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Subway Story

District Market Crafted' replacing SUBWAY at Husky Den

On Feb. 9, 2018, SUBWAY will be closing its doors after two decades. Rather than limit options by renewing a nonnegotiable 20-year contract with the national chain, UW Dining conducted a complete evaluation, including extensive customer feedback to determine what you, the customer, wanted.

According to UW Dining Director Gary Goldberg, the decision to close SUBWAY was not an easy one. With any change comes the opportunity for new approaches and a rethinking of what has been. In the case of SUBWAY, a mainstay at the HUB since 1998, the end of the franchise’s current 20-year contract with UW Dining necessitated a deep review for how best to move forward. When SUBWAY announced it would only accept another 20-year nonnegotiable contract, UW Dining declined to extend the relationship due to the length and terms of the agreement being overly restrictive and counterproductive for UW Dining and, most importantly, its customers. In today’s changing culinary environment, food operators, especially those at universities, need to be flexible and imaginative.

As Goldberg noted, “The long-term deal was unusual because food trends change. Would you really want to be locked up in a concept like that for so long?”

The Team Approach: In spring 2017, UW Dining created a cross-functional team to begin a thorough analysis that included reviewing the existing contract, studying SUBWAY’s menus, inviting student participation, gaining customer input through a series of surveys, and evaluating other potential options for the Husky Den space. With the contract expiring in spring 2018, the team had time to systematically evaluate and offer ideas and finally determine if SUBWAY would be the best option or if there were a better direction.
To provide a wide range of experience, expertise and perspective, the HFS team members consisted of staff from UW Dining, HFS Financial Services, HFS Communications and Marketing, HFS Facilities Services and HFS Human Resources, as well as students, who added the essential student perspective. Bella Zesati, one of the student members, said of the experience, “I was able to help the team get and record responses from students, giving them a voice on what they wanted in place of SUBWAY. I was able to ask students in person on their views and opinions. I was able to give the team real time and accurate data based on other students, and my time involvement.”
Data was essential. According to Dean Masuccio, UW Dining’s Administrator for Business Operations, “The team analyzed historical data from the current SUBWAY concept as well as data obtained through the team’s own assessment efforts.” To develop concept recommendations, they gathered information about the demographics and needs of customers purchasing meals at Husky Den. The team identified a list of potential concepts to include in a series of intercept interviews. To define any new concepts, the they took into consideration available space, equipment requirements, current trends and menu price points, as well as evaluating market trends and any financial implications.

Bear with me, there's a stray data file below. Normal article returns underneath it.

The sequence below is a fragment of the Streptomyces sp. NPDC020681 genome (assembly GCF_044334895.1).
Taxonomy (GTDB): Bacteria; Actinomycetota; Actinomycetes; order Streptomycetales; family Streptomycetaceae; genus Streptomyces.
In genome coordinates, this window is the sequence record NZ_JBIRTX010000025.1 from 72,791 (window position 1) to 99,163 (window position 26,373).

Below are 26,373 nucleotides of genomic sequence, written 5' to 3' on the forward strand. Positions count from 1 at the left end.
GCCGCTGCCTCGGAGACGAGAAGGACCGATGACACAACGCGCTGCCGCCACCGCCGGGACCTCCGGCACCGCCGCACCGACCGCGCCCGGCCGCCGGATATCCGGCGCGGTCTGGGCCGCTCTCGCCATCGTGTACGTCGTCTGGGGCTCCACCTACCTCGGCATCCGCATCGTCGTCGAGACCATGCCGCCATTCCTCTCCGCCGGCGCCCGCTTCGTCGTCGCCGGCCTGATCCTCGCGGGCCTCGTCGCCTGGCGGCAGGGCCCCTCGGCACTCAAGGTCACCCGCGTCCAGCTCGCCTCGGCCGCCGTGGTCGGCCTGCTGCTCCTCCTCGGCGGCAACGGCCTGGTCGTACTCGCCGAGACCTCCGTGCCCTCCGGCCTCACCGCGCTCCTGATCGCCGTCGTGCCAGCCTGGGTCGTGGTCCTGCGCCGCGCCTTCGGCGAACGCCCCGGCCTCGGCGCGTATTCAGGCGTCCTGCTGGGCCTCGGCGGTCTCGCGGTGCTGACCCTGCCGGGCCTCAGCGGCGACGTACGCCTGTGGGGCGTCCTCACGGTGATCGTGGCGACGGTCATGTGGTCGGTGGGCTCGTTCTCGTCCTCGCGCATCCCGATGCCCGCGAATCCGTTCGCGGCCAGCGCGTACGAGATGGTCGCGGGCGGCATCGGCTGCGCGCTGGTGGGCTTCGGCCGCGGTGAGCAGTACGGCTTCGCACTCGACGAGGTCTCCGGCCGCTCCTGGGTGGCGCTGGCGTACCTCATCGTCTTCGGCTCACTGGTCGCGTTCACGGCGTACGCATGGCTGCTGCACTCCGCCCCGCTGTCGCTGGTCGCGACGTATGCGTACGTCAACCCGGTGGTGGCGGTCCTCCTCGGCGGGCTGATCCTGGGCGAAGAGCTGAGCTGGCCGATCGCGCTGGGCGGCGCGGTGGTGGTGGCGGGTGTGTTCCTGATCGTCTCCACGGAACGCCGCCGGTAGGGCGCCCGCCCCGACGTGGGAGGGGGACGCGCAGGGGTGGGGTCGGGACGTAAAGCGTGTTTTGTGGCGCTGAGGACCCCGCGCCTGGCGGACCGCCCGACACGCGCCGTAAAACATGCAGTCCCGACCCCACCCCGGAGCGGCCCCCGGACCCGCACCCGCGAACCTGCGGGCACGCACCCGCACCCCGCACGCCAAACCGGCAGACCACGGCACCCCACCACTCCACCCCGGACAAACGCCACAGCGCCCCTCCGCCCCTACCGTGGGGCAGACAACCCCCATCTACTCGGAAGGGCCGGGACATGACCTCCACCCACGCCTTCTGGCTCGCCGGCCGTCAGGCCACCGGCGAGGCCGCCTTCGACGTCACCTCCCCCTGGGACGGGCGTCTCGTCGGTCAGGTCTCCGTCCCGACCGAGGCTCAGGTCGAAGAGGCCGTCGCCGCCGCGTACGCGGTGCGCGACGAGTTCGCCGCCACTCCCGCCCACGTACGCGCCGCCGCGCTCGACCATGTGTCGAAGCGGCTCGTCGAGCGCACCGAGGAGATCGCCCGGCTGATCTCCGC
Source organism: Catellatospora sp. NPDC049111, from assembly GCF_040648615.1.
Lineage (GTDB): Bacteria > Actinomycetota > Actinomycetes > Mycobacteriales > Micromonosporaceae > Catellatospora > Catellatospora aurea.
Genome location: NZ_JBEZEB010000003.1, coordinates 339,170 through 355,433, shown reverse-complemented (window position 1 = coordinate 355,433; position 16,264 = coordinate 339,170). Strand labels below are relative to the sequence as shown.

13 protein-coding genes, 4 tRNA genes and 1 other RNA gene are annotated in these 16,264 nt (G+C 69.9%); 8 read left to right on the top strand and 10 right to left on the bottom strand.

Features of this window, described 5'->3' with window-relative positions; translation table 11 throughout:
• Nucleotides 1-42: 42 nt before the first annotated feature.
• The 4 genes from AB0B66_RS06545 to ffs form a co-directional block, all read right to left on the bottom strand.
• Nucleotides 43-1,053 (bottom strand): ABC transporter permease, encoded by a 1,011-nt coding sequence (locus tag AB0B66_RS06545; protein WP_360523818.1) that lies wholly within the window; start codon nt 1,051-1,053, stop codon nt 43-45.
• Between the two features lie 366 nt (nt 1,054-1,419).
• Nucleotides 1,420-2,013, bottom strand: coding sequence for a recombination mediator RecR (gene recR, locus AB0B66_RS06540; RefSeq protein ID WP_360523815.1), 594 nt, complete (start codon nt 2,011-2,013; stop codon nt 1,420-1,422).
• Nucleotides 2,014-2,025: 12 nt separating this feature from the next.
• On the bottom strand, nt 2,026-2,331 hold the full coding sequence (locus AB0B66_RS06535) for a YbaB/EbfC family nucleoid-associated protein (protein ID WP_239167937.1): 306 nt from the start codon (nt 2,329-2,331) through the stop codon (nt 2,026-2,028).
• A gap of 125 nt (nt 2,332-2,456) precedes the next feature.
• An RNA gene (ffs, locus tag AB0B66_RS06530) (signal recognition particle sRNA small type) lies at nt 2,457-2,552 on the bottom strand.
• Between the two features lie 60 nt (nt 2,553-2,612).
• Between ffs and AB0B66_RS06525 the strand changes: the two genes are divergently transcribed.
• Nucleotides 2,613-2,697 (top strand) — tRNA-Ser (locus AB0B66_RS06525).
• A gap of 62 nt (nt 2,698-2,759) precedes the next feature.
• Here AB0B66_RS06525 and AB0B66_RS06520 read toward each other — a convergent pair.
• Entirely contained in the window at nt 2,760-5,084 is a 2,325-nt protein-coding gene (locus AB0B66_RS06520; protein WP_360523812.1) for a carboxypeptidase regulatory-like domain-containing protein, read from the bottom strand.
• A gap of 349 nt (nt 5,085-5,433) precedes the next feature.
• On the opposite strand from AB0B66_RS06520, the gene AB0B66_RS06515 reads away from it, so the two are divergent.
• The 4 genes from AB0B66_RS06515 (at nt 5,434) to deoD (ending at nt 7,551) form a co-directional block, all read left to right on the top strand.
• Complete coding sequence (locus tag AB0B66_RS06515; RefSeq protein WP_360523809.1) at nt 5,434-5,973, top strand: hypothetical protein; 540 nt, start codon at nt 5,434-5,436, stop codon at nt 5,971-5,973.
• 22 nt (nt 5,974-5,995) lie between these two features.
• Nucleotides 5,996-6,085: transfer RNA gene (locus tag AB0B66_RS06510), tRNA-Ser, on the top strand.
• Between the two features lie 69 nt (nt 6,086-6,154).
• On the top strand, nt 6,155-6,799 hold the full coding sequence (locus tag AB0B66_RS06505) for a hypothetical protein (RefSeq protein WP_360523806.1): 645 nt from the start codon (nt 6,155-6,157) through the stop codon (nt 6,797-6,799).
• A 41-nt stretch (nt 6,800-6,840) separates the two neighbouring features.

The Power of Surveys: At location interviews, detailed surveys were conducted with Husky Den customers over multiple days and times. Questions addressed demographics, purchase location, the rationale for choosing a particular Husky Den venue, and potential concepts if SUBWAY were to be replaced. The top recommended concepts were a sandwich deli, a burrito concept or a Vietnamese bowls concept. Customer feedback was vital in helping to make the determination to replace SUBWAY with a sandwich concept. The survey data also lead UW Dining to introduce the Mexican concept Síganos to the Husky Den this past fall.

Given the customer desire for a sandwich option and the 20-year tradition of SUBWAY, it is fitting that the location now becomes a more contemporary sandwich offering with an emphasis on speed and freshness. UW Dining will open a new sandwich venue on March 26, 2018, called District Market Crafted, which will offer handcrafted sandwiches made fresh daily with an emphasis on quality ingredients and fast service.

Perhaps change is the only constant. “We wanted to explore all of our options and display them for students, because in the final analysis, students are the ones purchasing the food,” said Goldberg. “Students, we heard you.”